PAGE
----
August 18 ~ This Day in Music History

today

• 1750 ~ Antonio Salieri, Italian composer and conductor
More information about Salieri

• 1873 ~ Leo Slezak, Austrian tenor

• 1907 ~ Howard Swanson, American composer

• 1937 ~ The first FM radio construction permit was issued. It went to W1X0J (later to become WGTR) in Boston, MA. The station went on the air two years later.

• 1939 ~ Johnny Preston, Singer

• 1944 ~ Carl Wayne, Singer with The Move

• 1949 ~ Ralph Flanagan and his orchestra recorded their first tune on wax, You’reBreaking My Heart.

• 1950 ~ Dennis Elliott, Drummer with Foreigner

• 1957 ~ Ron Strykert, Guitarist with Men at Work

• 1958 ~ Perez Prado, the ‘Mambo King’, received one of the first gold records awarded by the Record Industry Association of America (RIAA). The single, Patricia, was certified as having sold over one million copies.

• 1973 ~ Jazz drummer Gene Krupa played for the final time with members of the original Benny Goodman Quartet. Krupa, a jazz and big band legend, died on October 6, 1973.

• 1981 ~ Robert Russell Bennett passed away

• 1981 ~ Rex Harrison brought the award-winning My Fair Lady back to Broadway as he recreated the role of Henry Higgins. The play had originally opened in 1956.

• 2001 ~ Jack Elliott, a composer and conductor who worked on numerous hit television shows and movies, died of a brain tumor. He was 74.
Elliott came to Los Angeles in the early 1960s to work as a musical arranger on Judy Garland’s television show.
He gained a reputation as one of the top composers and arrangers in Hollywood. If a television show was popular in the 1970s, it most likely had the music of Elliott and his frequent collaborator Allyn Ferguson. They worked on such shows as: “Police Story,” “Barney Miller,” “Starsky and Hutch,” “Charlie’s Angels” and “The Love Boat.”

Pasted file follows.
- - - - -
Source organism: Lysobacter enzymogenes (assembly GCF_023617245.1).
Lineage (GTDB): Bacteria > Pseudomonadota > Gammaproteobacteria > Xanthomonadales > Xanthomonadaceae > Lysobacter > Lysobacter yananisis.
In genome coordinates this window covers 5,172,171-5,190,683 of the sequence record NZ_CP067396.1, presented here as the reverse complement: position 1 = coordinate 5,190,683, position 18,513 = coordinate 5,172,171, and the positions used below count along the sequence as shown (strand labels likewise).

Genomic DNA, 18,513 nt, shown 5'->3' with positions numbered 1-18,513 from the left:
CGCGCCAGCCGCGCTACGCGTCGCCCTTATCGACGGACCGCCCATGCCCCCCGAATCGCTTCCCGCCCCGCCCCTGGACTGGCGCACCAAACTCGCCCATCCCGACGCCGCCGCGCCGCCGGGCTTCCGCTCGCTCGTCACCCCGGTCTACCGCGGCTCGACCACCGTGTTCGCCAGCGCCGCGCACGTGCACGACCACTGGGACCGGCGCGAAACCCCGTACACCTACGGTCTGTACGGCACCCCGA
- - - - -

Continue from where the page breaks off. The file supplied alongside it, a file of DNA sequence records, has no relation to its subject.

He also worked in films and teamed with director Carl Reiner on several projects, including: “The Comic,” “The Jerk” and “Oh God.”
Elliott served as music director for the 1984 Summer Olympics in Los Angeles, writing the music for the opening and closing ceremonies as well as conducting the orchestra.

• 2003 ~ Tony Jackson, bass player for The Searchers, a Liverpool band best known for the 1964 song “Needles and Pins,” died at the age of 63.
Jackson sang and played bass for The Searchers, a Liverpool band that briefly rivaled The Beatles for popularity in the early 1960s. “Needles and Pins” made the top 20 in the United States after it was released in 1964.
Jackson was lead singer on the band’s first two British hits, “Sweets for My Sweet” and “Sugar and Spice,” but played bass only on the enduring “Needles and Pins” and “Don’t Throw Your Love Away.”
Feeling sidelined, Jackson quit the group in 1964. His follow-up band, Tony Jackson and the Vibrations, failed to score a hit and he drifted out of the music business.

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